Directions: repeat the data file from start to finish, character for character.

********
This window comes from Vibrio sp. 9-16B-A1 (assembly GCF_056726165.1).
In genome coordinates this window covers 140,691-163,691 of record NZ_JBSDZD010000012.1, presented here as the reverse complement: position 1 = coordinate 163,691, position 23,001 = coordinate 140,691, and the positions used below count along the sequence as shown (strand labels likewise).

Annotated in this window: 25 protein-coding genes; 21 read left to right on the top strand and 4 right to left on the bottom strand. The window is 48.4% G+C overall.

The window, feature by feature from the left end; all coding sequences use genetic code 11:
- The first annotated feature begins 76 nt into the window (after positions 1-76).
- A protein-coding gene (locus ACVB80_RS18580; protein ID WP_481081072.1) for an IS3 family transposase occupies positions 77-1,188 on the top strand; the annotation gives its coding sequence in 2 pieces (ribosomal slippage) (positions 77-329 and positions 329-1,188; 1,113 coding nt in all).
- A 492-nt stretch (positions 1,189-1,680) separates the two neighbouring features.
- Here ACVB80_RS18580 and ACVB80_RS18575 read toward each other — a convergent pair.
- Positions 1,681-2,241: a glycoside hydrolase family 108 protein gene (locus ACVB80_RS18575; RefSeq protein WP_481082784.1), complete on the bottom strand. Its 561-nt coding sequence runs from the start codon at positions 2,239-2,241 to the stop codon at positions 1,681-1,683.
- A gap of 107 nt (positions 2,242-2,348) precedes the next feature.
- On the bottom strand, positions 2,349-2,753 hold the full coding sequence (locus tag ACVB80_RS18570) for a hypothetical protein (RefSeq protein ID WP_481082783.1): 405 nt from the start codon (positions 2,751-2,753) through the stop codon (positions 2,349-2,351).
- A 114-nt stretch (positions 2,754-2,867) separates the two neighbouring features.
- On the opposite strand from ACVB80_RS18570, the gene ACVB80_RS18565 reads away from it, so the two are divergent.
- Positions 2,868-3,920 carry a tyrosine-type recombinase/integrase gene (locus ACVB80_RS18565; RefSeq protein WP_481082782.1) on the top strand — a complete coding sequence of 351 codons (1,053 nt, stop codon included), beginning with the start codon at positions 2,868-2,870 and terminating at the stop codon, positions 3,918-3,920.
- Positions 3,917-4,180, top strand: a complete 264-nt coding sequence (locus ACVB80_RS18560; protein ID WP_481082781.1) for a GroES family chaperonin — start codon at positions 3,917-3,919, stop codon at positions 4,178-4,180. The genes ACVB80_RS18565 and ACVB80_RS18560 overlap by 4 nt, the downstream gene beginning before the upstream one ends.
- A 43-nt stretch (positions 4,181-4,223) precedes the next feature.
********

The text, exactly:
This window comes from Vibrio sp. 9-16B-A1 (assembly GCF_056726165.1).
In genome coordinates this window covers 140,691-163,691 of record NZ_JBSDZD010000012.1, presented here as the reverse complement: position 1 = coordinate 163,691, position 23,001 = coordinate 140,691, and the positions used below count along the sequence as shown (strand labels likewise).

Annotated in this window: 25 protein-coding genes; 21 read left to right on the top strand and 4 right to left on the bottom strand. The window is 48.4% G+C overall.

The window, feature by feature from the left end; all coding sequences use genetic code 11:
- The first annotated feature begins 76 nt into the window (after positions 1-76).
- A protein-coding gene (locus ACVB80_RS18580; protein ID WP_481081072.1) for an IS3 family transposase occupies positions 77-1,188 on the top strand; the annotation gives its coding sequence in 2 pieces (ribosomal slippage) (positions 77-329 and positions 329-1,188; 1,113 coding nt in all).
- A 492-nt stretch (positions 1,189-1,680) separates the two neighbouring features.
- Here ACVB80_RS18580 and ACVB80_RS18575 read toward each other — a convergent pair.
- Positions 1,681-2,241: a glycoside hydrolase family 108 protein gene (locus ACVB80_RS18575; RefSeq protein WP_481082784.1), complete on the bottom strand. Its 561-nt coding sequence runs from the start codon at positions 2,239-2,241 to the stop codon at positions 1,681-1,683.
- A gap of 107 nt (positions 2,242-2,348) precedes the next feature.
- On the bottom strand, positions 2,349-2,753 hold the full coding sequence (locus tag ACVB80_RS18570) for a hypothetical protein (RefSeq protein ID WP_481082783.1): 405 nt from the start codon (positions 2,751-2,753) through the stop codon (positions 2,349-2,351).
- A 114-nt stretch (positions 2,754-2,867) separates the two neighbouring features.
- On the opposite strand from ACVB80_RS18570, the gene ACVB80_RS18565 reads away from it, so the two are divergent.
- Positions 2,868-3,920 carry a tyrosine-type recombinase/integrase gene (locus ACVB80_RS18565; RefSeq protein WP_481082782.1) on the top strand — a complete coding sequence of 351 codons (1,053 nt, stop codon included), beginning with the start codon at positions 2,868-2,870 and terminating at the stop codon, positions 3,918-3,920.
- Positions 3,917-4,180, top strand: a complete 264-nt coding sequence (locus ACVB80_RS18560; protein ID WP_481082781.1) for a GroES family chaperonin — start codon at positions 3,917-3,919, stop codon at positions 4,178-4,180. The genes ACVB80_RS18565 and ACVB80_RS18560 overlap by 4 nt, the downstream gene beginning before the upstream one ends.
- A 43-nt stretch (positions 4,181-4,223) precedes the next feature.